The reason for using Game Maker: Studio for Heat Signature is simpler: I already know how to make it with what I learned from Gunpoint, and I think I can do it pretty quickly. Progress with Unity has been slower than I’d like, so it’s nice to have something I can switch to where I’ll achieve something big every day.

The Unity Asset Store is a real boon for developers regardless of coding/design experience, and it’s something Game Maker lacks. How did you approach learning GML, and is there a particular function or code snippet in GML you’ve come across/created in your projects that you would like to share/discuss?

I learnt Game Maker from the built-in tutorial and a short one by Derek Yu, and then graduated to doing more GML stuff mostly by looking it up in the help. And yeah, there are definitely some useful tricks I’ve learned along the way. Here are two:

1. In Gunpoint I very often needed to change something’s sprite to one that might be a different size, without that thing clipping through a floor or wall they might be near. The code for keeping one particular side of a sprite in the same location is:

OldLeftEdge = bbox_left

sprite_index = NewSprite

x = x – (bbox_left – OldLeftEdge)

I find that impossible to remember, so I wrote a series of scripts like PreserveBase() and RestoreBase() to run before and after each time I changed a sprite.

2. You usually don’t want a moving object to accelerate to its maximum speed instantly, or stop on a dime. Acceleration is easy, but I often struggle with the maths of when and how much something should decelerate to ensure it stops exactly at its destination. In Heat Signature, I finally realized this code gets much simpler and more intuitive if you decide on a DecelerationDistance: how far from its destination it should start to slow down.

Then the main part of the code is just:

if (DistanceToDestination < DecelerationDistance) {
Speed = MaxSpeed * DistanceToDestination / DecelerationDistance

Gunpoint had a wonderful narrative and genuine comedy; how do you intend to approach the narrative/plot in Heat Signature?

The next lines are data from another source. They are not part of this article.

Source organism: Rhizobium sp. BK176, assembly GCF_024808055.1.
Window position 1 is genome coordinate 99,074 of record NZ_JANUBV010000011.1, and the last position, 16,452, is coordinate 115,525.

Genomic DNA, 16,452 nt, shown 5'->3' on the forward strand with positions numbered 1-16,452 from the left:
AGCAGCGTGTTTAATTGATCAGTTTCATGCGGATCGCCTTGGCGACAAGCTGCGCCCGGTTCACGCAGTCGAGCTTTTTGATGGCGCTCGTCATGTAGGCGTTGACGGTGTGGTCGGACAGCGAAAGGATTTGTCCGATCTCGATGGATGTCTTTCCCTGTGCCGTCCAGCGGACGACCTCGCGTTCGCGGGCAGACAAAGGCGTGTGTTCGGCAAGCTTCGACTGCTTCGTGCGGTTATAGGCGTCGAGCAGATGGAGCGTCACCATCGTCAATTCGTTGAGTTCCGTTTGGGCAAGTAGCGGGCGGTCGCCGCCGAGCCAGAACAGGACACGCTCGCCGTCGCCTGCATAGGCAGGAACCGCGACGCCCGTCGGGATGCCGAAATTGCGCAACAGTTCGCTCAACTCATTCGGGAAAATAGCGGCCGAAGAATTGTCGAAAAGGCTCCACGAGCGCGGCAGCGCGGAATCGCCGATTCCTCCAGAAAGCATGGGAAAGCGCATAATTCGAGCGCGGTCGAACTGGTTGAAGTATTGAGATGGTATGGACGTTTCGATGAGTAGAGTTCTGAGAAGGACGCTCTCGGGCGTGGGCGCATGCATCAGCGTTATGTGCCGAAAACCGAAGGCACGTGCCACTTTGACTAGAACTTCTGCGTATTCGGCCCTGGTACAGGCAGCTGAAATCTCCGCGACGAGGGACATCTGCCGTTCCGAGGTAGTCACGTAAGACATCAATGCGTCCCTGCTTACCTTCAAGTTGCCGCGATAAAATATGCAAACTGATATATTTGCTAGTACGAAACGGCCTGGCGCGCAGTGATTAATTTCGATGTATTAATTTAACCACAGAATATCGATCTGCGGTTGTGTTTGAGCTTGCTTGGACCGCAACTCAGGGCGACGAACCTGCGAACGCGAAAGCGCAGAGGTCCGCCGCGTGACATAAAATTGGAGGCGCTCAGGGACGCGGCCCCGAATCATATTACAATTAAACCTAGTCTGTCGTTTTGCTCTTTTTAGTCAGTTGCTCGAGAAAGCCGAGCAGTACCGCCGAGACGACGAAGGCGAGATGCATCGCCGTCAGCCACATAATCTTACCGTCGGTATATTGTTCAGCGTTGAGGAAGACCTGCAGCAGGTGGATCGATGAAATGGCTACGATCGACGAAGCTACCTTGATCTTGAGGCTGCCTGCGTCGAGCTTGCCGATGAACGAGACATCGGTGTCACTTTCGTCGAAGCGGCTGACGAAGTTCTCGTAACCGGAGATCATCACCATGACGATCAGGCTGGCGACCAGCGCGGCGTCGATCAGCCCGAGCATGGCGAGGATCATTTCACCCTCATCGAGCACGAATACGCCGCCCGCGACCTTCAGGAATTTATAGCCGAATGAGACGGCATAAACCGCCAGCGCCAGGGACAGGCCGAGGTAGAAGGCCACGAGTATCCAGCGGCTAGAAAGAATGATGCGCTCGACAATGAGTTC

Thanks! That’s a good question. Part of my reason for starting the Grappling Hook Game was that I wanted to do something with writing in it again, so I guess that’s my main outlet for that stuff. I won’t try to force a plot or written content into Heat Signature if it doesn’t fit naturally, but I’ll try a few different possibilities before I make that call.

It doesn’t feel like a pre-written ‘main quest’ makes sense for it, so it may be that there are just rare ships or stations that have a unique story, out there to be discovered.

Sudden and often comical deaths seem to be prevalent in the games you like (Spelunky) and make (Gunpoint). Is this conscious design choice on your part, or a natural result of your focus on stealth and combat avoidance?

Haha, I do like to die suddenly. I don’t want to copy any videogame tropes unless I really need them for what I want to make, and I’ve always found hitpoints very abstract and artificial. Being able to take ten gunshots and live just makes me stop believing that those things are gunshots at all, they become weird attrition hoses. With Gunpoint, it was a conscious goal to mirror how vicious and sudden and horrible a gunshot really is, and to make guns feel like scary, nasty things.

In Heat Signature, I want sneaking aboard a hostile ship to feel scary too: you’re somewhere you shouldn’t be, anyone here might catch you, and they’ll kill you if they do. I haven’t settled on exactly how on-board combat will work though, so I don’t know for sure if it’ll always be one-shot kills.

Thanks for taking the time to chat!


Thanks again to Tom for taking the time to chat to us! We’ll be following Heat Signature and his other project Grappling Hook Game so be sure to watch out for more coverage on those and other Tom Francis shenanigans in the future.